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NIR and water

by cfastie |

Above: Pure NIR photo of white water lily (Nymphaea odorata).
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The interaction of infrared light and water can influence our interpretation of near infrared photos taken to investigate aquatic or marine plants. This question most recently came up last week when @code4maine asked about using Infragram cameras to map eelgrass beds along the Maine coast. I was thinking about this issue as I was testing some new infrared cameras this weekend. This pair of photos was somewhat revealing:
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PoolNIR2k.jpg
A swimming pool in normal visible light (left) and in pure near infrared light (right).
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Two differences between water's interaction with visible and near infrared (NIR) light are conspicuous in these photos:

  1. Absorption: NIR light is absorbed by water more strongly than visible light. The pool looks brighter in the visible light photo because more of the light is transmitted through the water and less is absorbed. The longer the path through water that any light has to follow, the more of it is absorbed. But NIR light is absorbed faster, so the pool steps get darker faster with depth in the NIR photo. It looks like very little NIR light can pass through more than a meter of water (the pool bottom is not visible).
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    774px-Water_absorption_coefficient_large.gif
    Light absorption coefficient of pure water. The absorption coefficient (y axis) is a log scale so NIR light (e.g. 760 nm) is absorbed 10 times faster than orange light (625 nm).
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  2. Reflection: You can barely see some clouds reflected in the surface of the pool in the RGB photo, but the clouds and tree are clearly reflected in the NIR photo. This is not because NIR light is reflected more strongly than visible light. I think the reflection is just easier to distinguish because so little NIR light passes through water and it appears dark.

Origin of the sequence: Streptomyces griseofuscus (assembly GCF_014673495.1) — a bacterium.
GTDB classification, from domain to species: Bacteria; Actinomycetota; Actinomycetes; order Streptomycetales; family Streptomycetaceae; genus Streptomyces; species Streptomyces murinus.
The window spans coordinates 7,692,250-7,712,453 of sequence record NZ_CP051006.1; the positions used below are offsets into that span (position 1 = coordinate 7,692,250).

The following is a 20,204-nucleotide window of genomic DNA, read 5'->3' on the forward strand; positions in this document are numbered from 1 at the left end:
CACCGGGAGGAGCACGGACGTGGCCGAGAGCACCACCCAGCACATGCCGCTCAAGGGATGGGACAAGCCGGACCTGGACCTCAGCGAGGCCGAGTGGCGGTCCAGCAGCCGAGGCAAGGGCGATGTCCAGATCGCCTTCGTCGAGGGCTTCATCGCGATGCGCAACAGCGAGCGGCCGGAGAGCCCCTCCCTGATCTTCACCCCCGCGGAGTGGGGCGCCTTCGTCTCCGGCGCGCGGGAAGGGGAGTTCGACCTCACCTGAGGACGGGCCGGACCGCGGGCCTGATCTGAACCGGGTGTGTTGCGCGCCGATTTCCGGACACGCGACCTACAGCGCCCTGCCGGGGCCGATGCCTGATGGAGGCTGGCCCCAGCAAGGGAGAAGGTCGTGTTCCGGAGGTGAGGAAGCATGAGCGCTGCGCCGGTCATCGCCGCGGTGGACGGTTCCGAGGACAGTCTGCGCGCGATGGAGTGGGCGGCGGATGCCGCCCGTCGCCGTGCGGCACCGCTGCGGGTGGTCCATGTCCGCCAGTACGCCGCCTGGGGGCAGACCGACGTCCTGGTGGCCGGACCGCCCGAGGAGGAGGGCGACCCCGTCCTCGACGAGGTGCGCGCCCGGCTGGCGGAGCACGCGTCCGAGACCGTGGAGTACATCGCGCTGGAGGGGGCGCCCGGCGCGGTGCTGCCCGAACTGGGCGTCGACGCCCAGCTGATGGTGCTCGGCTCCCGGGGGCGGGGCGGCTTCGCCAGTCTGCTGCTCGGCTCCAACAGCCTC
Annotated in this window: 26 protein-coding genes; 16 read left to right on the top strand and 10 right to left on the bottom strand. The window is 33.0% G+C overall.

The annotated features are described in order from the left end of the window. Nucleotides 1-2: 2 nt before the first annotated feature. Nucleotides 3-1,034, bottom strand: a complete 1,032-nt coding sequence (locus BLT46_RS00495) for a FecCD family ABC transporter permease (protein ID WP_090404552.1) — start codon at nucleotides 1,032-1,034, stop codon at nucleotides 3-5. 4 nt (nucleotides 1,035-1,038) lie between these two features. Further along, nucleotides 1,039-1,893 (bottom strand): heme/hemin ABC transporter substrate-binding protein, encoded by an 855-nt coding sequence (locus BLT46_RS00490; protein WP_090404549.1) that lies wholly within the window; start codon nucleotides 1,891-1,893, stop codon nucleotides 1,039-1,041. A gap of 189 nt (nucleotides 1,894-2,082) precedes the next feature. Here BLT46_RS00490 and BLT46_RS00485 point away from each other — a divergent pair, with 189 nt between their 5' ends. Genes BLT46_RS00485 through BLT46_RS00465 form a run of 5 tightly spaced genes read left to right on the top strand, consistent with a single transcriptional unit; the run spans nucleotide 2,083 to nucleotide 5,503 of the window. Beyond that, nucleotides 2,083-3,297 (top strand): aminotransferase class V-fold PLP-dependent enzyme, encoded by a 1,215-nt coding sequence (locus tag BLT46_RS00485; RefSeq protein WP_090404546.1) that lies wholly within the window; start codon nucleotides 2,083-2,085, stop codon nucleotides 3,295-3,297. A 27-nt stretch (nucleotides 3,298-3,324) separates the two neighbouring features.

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    reflectance-graph.gif
    NIR is reflected less by water (the "Sea") than is visible light. But reflections are easier to distinguish because so little NIR light passes through the water and it is much darker than the reflections.
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    PoolReflectNIR2k.jpg
    Here is another example of the apparent difference in reflection from the surface of water recorded in visible and NIR light.
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    Aquatic or marine plants that are floating or emergent can be studied with aerial infrared photography, but plants under more than about a meter of water are probably not very visible in NIR photos.

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1 Comments

I think part of the problem is that infrared light and visible light (and each subdivision thereof) are reflected differently at the interface of air and water.